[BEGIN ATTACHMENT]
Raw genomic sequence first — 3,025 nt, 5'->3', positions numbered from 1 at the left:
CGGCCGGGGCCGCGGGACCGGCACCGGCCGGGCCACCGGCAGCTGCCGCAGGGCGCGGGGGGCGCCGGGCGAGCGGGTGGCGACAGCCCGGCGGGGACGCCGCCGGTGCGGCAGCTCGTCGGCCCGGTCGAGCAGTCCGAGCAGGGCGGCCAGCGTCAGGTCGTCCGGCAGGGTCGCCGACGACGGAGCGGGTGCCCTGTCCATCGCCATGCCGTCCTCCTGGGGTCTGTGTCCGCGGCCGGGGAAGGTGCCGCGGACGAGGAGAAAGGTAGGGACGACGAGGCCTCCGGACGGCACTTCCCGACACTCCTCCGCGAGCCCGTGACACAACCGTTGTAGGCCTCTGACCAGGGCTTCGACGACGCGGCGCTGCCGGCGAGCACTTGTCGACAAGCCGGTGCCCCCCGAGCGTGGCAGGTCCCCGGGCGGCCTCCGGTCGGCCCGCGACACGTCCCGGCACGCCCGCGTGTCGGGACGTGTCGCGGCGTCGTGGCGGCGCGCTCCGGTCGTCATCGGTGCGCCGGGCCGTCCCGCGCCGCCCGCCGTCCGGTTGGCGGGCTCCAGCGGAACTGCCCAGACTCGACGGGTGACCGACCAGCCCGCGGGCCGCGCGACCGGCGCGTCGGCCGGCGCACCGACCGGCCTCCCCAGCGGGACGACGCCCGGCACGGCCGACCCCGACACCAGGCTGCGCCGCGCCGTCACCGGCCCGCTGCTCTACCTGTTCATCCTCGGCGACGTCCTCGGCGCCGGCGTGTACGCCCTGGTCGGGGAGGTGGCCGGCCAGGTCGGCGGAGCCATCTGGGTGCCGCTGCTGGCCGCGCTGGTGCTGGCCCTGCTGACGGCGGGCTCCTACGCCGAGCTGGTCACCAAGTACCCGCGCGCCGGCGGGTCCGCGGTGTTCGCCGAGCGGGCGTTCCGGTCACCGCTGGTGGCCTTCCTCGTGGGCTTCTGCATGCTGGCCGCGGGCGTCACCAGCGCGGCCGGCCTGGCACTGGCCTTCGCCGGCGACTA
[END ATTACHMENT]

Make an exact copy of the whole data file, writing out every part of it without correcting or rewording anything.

Raw genomic sequence first — 3,025 nt, 5'->3', positions numbered from 1 at the left:
CGGCCGGGGCCGCGGGACCGGCACCGGCCGGGCCACCGGCAGCTGCCGCAGGGCGCGGGGGGCGCCGGGCGAGCGGGTGGCGACAGCCCGGCGGGGACGCCGCCGGTGCGGCAGCTCGTCGGCCCGGTCGAGCAGTCCGAGCAGGGCGGCCAGCGTCAGGTCGTCCGGCAGGGTCGCCGACGACGGAGCGGGTGCCCTGTCCATCGCCATGCCGTCCTCCTGGGGTCTGTGTCCGCGGCCGGGGAAGGTGCCGCGGACGAGGAGAAAGGTAGGGACGACGAGGCCTCCGGACGGCACTTCCCGACACTCCTCCGCGAGCCCGTGACACAACCGTTGTAGGCCTCTGACCAGGGCTTCGACGACGCGGCGCTGCCGGCGAGCACTTGTCGACAAGCCGGTGCCCCCCGAGCGTGGCAGGTCCCCGGGCGGCCTCCGGTCGGCCCGCGACACGTCCCGGCACGCCCGCGTGTCGGGACGTGTCGCGGCGTCGTGGCGGCGCGCTCCGGTCGTCATCGGTGCGCCGGGCCGTCCCGCGCCGCCCGCCGTCCGGTTGGCGGGCTCCAGCGGAACTGCCCAGACTCGACGGGTGACCGACCAGCCCGCGGGCCGCGCGACCGGCGCGTCGGCCGGCGCACCGACCGGCCTCCCCAGCGGGACGACGCCCGGCACGGCCGACCCCGACACCAGGCTGCGCCGCGCCGTCACCGGCCCGCTGCTCTACCTGTTCATCCTCGGCGACGTCCTCGGCGCCGGCGTGTACGCCCTGGTCGGGGAGGTGGCCGGCCAGGTCGGCGGAGCCATCTGGGTGCCGCTGCTGGCCGCGCTGGTGCTGGCCCTGCTGACGGCGGGCTCCTACGCCGAGCTGGTCACCAAGTACCCGCGCGCCGGCGGGTCCGCGGTGTTCGCCGAGCGGGCGTTCCGGTCACCGCTGGTGGCCTTCCTCGTGGGCTTCTGCATGCTGGCCGCGGGCGTCACCAGCGCGGCCGGCCTGGCACTGGCCTTCGCCGGCGACTA